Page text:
Advances in Animal Science, Theriogenology, Genetics and Breeding

Impacts of dietary nutrient E on day by day consumption, serum testosterone and epididymal sperm quality in Sprague-Dawley rodents exposed to warm pressure


María Guadalupe, Francisco Javier, Fernando Jorge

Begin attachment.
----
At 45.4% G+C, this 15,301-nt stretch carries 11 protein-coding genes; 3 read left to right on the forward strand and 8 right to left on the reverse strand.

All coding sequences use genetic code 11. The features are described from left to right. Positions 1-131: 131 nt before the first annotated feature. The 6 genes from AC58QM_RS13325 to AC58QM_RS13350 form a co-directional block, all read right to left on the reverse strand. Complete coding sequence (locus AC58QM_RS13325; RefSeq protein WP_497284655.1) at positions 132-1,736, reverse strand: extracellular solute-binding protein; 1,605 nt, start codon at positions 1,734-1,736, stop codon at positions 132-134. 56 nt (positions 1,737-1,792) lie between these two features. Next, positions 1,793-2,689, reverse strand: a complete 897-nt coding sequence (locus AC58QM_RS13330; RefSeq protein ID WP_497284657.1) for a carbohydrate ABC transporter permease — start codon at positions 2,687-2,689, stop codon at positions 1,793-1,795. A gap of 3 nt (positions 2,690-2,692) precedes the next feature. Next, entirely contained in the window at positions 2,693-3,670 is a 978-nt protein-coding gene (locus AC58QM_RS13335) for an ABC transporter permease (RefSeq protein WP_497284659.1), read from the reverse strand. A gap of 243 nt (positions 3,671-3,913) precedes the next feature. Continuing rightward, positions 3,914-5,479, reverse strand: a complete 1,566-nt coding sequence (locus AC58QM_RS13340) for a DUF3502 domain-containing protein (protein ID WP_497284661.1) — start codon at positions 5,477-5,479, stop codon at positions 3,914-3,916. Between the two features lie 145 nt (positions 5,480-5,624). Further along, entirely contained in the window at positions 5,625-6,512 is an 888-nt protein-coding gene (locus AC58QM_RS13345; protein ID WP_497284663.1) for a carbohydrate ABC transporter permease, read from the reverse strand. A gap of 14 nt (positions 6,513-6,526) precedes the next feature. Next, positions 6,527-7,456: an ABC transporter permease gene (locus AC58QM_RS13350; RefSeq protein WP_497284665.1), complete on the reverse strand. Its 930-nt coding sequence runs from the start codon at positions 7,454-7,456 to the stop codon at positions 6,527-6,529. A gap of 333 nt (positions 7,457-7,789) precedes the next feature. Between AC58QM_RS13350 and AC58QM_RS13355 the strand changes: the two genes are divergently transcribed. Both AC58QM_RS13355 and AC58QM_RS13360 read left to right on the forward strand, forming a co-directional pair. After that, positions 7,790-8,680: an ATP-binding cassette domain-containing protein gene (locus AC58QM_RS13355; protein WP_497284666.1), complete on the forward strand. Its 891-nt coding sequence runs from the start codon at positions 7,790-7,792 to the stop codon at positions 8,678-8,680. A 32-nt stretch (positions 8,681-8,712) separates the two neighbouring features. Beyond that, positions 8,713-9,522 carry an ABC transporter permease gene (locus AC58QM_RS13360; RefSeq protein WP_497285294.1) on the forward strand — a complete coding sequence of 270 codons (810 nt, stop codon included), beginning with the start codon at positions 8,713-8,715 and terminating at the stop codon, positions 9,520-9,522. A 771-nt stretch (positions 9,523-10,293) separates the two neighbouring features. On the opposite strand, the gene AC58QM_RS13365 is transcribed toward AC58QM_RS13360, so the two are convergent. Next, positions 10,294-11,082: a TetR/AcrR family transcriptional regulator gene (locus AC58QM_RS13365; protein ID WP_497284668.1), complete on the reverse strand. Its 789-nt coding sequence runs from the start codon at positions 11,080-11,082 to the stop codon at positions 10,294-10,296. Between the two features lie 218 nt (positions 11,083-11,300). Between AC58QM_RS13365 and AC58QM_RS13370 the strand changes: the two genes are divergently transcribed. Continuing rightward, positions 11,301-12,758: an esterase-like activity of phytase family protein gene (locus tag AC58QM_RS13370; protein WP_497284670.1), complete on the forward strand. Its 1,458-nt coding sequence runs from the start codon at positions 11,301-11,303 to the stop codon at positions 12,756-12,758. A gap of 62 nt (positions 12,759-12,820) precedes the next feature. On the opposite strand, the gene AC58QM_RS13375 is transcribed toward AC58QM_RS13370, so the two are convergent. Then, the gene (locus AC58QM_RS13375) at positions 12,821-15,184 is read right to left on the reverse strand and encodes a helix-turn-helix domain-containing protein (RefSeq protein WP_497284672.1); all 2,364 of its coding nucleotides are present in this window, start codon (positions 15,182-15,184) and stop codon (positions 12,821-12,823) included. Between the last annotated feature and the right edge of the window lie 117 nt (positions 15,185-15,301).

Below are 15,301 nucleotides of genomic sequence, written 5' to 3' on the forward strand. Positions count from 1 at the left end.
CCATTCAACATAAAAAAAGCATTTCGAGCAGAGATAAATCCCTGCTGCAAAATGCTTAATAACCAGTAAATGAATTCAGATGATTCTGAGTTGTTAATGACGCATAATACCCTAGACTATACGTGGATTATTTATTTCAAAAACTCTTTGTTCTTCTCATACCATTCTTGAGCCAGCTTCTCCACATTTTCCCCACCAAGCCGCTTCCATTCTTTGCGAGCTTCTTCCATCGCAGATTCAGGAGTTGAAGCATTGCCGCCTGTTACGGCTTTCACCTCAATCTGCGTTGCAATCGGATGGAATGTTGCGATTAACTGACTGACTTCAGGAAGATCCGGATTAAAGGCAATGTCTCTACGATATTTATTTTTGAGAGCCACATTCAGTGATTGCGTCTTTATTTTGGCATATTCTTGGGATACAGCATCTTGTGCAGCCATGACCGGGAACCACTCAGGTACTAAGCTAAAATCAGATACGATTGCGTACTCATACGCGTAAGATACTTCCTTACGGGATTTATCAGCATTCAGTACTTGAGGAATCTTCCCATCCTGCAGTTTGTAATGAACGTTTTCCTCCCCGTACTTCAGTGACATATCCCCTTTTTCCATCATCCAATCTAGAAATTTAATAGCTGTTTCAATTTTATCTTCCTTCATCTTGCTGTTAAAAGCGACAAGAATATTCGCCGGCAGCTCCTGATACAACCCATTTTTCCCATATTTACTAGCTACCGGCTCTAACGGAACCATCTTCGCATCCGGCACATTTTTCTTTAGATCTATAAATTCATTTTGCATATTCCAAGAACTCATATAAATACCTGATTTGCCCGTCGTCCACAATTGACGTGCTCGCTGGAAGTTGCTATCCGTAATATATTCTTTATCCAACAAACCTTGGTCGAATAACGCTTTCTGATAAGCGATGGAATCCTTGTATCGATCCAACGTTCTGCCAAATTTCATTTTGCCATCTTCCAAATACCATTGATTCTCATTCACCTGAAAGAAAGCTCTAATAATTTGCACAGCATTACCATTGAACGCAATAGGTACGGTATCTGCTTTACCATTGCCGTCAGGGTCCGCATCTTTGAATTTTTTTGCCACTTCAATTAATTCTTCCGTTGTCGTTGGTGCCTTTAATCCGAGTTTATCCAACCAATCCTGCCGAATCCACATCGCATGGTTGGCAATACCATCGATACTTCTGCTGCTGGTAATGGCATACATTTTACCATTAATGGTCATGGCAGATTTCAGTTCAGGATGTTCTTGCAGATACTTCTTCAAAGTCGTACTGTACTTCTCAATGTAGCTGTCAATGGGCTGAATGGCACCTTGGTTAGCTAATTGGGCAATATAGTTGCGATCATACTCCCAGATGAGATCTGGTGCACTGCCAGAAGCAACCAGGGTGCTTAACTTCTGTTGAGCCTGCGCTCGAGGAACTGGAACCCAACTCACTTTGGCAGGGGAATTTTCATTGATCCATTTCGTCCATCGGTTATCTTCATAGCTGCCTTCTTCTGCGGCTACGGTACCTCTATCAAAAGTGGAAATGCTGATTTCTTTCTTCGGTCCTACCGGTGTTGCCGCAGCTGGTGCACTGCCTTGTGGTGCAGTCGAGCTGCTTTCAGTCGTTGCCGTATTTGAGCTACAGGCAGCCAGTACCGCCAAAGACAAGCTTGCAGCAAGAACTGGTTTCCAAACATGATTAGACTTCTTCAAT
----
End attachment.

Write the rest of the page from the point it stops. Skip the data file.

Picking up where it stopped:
This study examined the effects of vitamin E on daily intake, serum testosterone levels, and epididymal sperm quality in heat stressed male rats. Rats were heat stressed (HS; 35°C) or housed at room temperature (control; 24°C) for 20 days and offered one of the following dietary vitamin E concentrations: 42 (low), 242 (med- low), 2,042 (med-high), or 20,042 (high) IU/kg diet. On day 21, rats were euthanized. In rats offered a low vitamin E diet, serum testosterone was greater (P = 0.002) in controls than in HS rats on the same diet. However, serum testosterone did not differ (P > 0.201) between controls and HS rats offered other dietary vitamin E levels. Epididymal sperm motility was reduced (P = 0.002) in HS rats compared to controls independent of vitamin E level, while sperm cell concentration was reduced (P = 0.010) in HS rats offered med-high dietary vitamin E compared to controls of the same diet. Sperm cell morphology did not differ between HS and control rats (P = 0.183). No sperm trait mentioned above was affected by dietary vitamin E level (P > 0.170). Testicular weight (P = 0.005) was reduced in HS rats, but not affected (P > 0.190) by vitamin E. Data indicate testicular mass loss and mild adverse effects on some components of male fertility due to heat stress However, these effects were inconsistent and were not relieved by increased dietary vitamin E concentration. Interestingly, no organ lesions were observed in rats consuming extreme amounts of vitamin E and vitamin E concentration did not influence intake or weight gain.


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